Mishkan ha-Echad

Friday, 6 November 2015

A Rosicrucian by Any Other Name, Part 1

A common view espoused today is that a Rosicrucian may not claim to be a Rosicrucian, that doing so essentially shows that he or she is not actually a member of that Fraternity.

Peregrin Wildoak raised this topic in his recent blog post with a number of sources for this rule, and though the sources may appear initially compelling, there are a number of issues which make me question just how authentic this prohibition really is, and how valid it is in the context of the Golden Dawn.

1. The primary sources for Rosicrucianism are, of course, the Fama and Confessio, and it is the Fama that gives us six articles that the ancient brethren bound each other to keep. The first two of these concern us, given that they are cited as evidence for the aforementioned rule.

"1. First, That none of them should profess any other thing than to cure the sick, and that gratis.  
2. None of the Posterity should be constrained to wear one certain kind of habit, but therein to follow the custom of the Country."

Neither of these state that a Rosicrucian cannot claim to be a Rosicrucian. 

The first states that he or she should not profess to "any other thing" than to cure the sick. This, to me, is a clause about claiming abilities, not names.

The second is about the style of dress, that members of the Fraternity should not be required to wear a particular form of regalia, but rather blend in with the culture in which he or she is operating. This largely ties in with the concept of secrecy.

To my knowledge, neither the Fama nor Confessio say elsewhere that no one can claim to be a Rosicrucian, and, indeed, don't even use the word "Rosicrucian" at all. The concept, therefore, appears to have come much later.

2. The third pivotal text in the Rosicrucian corpus is the Chymical Wedding of Christian Rosenkreutz (and, indeed, it is from here that we get the name of the founder of the Fraternity, it being rendered simply C.R.C. in the manifestos).

This text also does not use the term "Rosicrucian," but we do find the following:

"Now I having replied that I was a Brother of the Red-Rosy Cross, he both wondered and seemed to rejoice at it ..."

It is clear that the protagonist in this text claims to be a member of the Fraternity, and thus, by implication, he claims to be a Rosicrucian.

3. The prohibition appears to be much clearer in the following example, which is from the end of the Third Part of the 5=6 Ritual from the Hermes Temple of the Stella Matutina in Israel Regardie's The Golden Dawn:

“Finally, you must understand that you are never permitted to say to anyone not a member of this Order that you are a Rosicrucian.”

That seems fairly clear indeed, but the problem is that this line is not present in the original Golden Dawn 5=6 Ritual, nor in the AO ceremony. It seems it is a later addition by the Stella Matutina (which did not restrict its changes to the lower grades, but made several alterations to the Adeptus Minor ritual, including completely changing the Grip).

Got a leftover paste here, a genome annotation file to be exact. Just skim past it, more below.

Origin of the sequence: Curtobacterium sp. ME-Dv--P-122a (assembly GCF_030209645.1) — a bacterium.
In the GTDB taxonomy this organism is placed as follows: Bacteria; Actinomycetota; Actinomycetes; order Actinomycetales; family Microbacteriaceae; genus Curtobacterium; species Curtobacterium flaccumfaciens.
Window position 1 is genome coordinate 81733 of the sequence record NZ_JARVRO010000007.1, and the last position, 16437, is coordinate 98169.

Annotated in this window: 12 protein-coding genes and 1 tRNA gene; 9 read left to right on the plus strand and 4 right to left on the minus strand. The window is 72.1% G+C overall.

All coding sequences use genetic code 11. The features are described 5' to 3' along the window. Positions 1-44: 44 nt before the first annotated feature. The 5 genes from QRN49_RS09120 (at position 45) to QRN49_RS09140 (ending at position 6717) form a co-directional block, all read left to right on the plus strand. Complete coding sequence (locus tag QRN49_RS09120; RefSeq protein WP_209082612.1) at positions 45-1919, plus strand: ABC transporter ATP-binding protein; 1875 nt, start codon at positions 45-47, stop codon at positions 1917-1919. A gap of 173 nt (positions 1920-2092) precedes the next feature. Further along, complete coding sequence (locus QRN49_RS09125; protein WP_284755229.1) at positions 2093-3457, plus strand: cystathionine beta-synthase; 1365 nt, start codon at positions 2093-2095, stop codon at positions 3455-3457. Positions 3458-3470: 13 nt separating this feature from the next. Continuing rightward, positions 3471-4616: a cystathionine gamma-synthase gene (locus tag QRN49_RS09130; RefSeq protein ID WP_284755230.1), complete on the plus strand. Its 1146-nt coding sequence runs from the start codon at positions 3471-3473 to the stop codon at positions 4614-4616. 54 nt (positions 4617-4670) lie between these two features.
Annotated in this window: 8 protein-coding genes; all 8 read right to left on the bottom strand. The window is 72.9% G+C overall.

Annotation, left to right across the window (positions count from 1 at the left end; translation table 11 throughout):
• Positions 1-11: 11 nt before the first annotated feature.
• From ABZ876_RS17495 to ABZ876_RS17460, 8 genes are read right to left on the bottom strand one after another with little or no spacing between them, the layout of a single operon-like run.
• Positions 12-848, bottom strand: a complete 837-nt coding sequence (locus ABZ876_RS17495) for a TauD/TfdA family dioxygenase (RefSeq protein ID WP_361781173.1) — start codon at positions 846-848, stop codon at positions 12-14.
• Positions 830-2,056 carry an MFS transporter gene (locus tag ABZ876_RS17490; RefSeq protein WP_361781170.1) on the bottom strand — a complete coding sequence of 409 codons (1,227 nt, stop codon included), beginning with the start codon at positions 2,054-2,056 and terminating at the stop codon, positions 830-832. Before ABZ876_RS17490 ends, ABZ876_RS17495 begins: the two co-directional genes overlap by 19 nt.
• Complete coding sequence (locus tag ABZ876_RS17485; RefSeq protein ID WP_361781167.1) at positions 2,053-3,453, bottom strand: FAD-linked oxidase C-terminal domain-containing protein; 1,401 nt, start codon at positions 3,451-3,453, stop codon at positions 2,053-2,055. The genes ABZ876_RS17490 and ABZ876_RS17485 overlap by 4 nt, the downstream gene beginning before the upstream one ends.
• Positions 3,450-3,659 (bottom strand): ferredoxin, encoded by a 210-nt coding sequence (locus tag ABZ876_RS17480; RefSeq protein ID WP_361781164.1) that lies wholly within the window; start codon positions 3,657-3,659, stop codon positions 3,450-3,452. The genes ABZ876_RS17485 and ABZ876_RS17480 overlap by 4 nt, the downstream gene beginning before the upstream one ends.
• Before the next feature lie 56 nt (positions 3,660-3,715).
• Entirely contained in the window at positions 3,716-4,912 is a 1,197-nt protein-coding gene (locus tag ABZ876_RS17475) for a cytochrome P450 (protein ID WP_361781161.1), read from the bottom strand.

Interestingly, this line also does not feature in a Stella Matutina copy of the 5=6 Ritual from the Amoun Temple from c. 1914, suggesting the insertion of this rule was made after this date (and before the publication of Regardie's book).

Yet it is clear that this prohibition was never part of the original Golden Dawn teachings.

4. The Obligation of the 5=6 Grade does, however, make the following reference in relation to the Malkuth clause:

“Finally, if in my travels I should meet a stranger who professes to be a member of the Rosicrucian Order, I will examine him with care before acknowledging him to be so.”

This is more about the use of discernment and discrimination (the Virtue of Malkuth), encouraging Adepti Minores to test others claiming to be Rosicrucians. It does not prohibit them from claiming to be Rosicrucians, and it allows for someone who claims to be a Rosicrucian to be acknowledged as such if examined first.

5. Mathers and Westcott clearly did not have any problem with describing the GD as Rosicrucian, given that some papers are titled “Hermetic Students of the Rosicrucian Order of the G.D.” Likewise, the AO was sometimes referred to as “Rosicrucian Order of A.O.” More on these names, and the numerous other forms used by the historical Order, can be found here.

6. The Societas Rosicruciana in Anglia (SRIA), to which all three GD founders belonged, and from which some of the structure of the GD was adopted, clearly claims to be Rosicrucian, and Westcott explicitly claims it to be Rosicrucian in numerous places, not least of all the Historic Lecture given to Neophytes in the GD.

It seems to me, therefore, that this "rule" does not have as much basis as previously assumed.

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